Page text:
It’s no surprise that some metro Atlanta, Savannah and Columbus counties and municipalities top the list of Georgia places that hold the highest number of premium jobs – those that pay more than $50,000 a year. However, new research finds Georgia’s Wilkinson, Schley and Peach counties also at the top of the list for the percentage of premium jobs their establishments generate.
A new analysis of Georgia Department of Labor data conducted by the Fiscal Research Center of the Andrew Young School of Policy Studies at Georgia State University offers static snapshots of employment across the state in easy-to-read tables and maps, along with a brief report on findings.
Using the latest establishment-level data reported in the DOL’s Quarterly Census of Employment and Wages, each policy brief provides information on the distribution, type and quality of jobs (weighted as premium, mid-range and low-paying) for every county and municipality in Georgia, and shows their total employment as a percent of the state total. FRC Research Associate Zackary Hawley authored the series.
“We hope this information will be useful to Georgia’s cities and counties as an economic development and planning tool,” says FRC Director Sally Wallace. “In the very simple tables we’ve provided, it’s fairly easy to see not only the industries that constitute major employers within each county and municipality, but also, in a general way, what these industry concentrations mean by way of the quality of jobs they provide.”
In “Jobs in Georgia’s Municipalities: Distribution, Type, and Quality of Jobs” (FRC Brief 246), the top four industry employers in Georgia’s municipalities, statewide, are Wholesale and Retail Trade, Health Care and Social Assistance, Leisure and Hospitality, and Educational Services. The cities of Atlanta, Sandy Springs, Alpharetta, Columbus and Savannah rank at the top for the number of premium jobs their establishments support.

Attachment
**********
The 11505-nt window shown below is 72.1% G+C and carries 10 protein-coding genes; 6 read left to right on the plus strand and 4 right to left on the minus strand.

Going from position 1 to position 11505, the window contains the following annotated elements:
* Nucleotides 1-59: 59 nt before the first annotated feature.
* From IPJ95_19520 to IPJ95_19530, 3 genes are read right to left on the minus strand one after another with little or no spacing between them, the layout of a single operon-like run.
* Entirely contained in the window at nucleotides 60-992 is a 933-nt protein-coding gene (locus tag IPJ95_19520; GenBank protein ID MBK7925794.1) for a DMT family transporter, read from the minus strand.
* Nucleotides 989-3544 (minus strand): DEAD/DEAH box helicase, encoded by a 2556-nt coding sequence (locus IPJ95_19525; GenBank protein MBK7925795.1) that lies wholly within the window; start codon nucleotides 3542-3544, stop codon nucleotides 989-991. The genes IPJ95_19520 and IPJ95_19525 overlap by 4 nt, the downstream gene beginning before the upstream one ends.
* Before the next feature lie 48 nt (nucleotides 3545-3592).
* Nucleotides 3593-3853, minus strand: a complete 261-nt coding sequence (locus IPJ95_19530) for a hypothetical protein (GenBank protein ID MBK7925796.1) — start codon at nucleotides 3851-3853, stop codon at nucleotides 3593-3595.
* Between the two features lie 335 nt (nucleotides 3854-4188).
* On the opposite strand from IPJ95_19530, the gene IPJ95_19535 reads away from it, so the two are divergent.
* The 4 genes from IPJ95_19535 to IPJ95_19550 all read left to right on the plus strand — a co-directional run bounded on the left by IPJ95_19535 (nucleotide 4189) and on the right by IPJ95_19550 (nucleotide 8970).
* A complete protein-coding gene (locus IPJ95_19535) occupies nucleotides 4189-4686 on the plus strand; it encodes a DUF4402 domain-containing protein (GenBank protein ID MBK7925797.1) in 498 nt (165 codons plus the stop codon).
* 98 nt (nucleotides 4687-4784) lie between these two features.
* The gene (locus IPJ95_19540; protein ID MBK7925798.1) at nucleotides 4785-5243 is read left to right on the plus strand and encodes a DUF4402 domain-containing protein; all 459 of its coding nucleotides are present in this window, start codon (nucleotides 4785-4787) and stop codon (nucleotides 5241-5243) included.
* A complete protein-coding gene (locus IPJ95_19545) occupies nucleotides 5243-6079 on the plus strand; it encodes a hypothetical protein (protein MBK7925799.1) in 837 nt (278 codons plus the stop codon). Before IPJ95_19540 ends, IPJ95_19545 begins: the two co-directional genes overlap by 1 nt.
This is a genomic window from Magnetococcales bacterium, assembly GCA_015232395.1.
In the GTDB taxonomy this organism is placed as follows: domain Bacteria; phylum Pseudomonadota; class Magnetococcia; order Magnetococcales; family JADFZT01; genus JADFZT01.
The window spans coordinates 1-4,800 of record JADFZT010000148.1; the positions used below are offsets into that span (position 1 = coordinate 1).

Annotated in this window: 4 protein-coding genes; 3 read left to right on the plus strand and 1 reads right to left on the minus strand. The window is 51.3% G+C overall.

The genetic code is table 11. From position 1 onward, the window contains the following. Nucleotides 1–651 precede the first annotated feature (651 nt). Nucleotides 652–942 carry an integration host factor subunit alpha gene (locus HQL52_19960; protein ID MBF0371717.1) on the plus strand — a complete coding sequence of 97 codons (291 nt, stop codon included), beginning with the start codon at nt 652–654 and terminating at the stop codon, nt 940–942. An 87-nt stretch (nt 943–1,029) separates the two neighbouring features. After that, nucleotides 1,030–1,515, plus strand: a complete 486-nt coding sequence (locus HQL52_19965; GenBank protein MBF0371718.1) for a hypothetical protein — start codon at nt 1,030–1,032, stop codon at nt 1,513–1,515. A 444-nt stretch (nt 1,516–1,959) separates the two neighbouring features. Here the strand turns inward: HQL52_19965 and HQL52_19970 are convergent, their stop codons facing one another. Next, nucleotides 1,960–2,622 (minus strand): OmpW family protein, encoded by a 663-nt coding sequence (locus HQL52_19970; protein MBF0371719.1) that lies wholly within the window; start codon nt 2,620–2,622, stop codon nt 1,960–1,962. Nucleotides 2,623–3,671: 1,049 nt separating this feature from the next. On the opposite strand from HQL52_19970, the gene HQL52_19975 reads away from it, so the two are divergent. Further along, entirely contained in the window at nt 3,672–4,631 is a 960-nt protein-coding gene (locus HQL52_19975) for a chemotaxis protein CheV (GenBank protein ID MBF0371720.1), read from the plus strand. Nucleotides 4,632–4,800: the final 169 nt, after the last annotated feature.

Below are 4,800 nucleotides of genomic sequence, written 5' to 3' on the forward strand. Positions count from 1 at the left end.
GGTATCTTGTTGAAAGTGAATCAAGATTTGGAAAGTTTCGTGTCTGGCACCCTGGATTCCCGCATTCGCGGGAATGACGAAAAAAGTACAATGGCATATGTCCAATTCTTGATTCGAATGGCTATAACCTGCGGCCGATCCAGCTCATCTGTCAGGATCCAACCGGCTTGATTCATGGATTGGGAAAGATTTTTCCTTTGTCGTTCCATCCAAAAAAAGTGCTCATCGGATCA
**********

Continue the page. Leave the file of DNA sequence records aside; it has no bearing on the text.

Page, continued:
An example of how the jobs are weighed shows 30 percent of the jobs in Peachtree City pay a premium salary, 35 percent are mid-range (paying $35,000-$50,000) and 34 percent are low-paying (less than $35,000.) In Young Harris, the ratios are 40 percent – 20 percent – 38 percent.
“Jobs in Georgia’s Counties: Distribution, Type and Quality of Jobs” (FRC Brief 245) reveals that the top industry employment leaders in Georgia’s counties parallel those in its municipalities. Fulton, Cobb, Gwinnett, DeKalb and Chatham County top the state for number of premium jobs.
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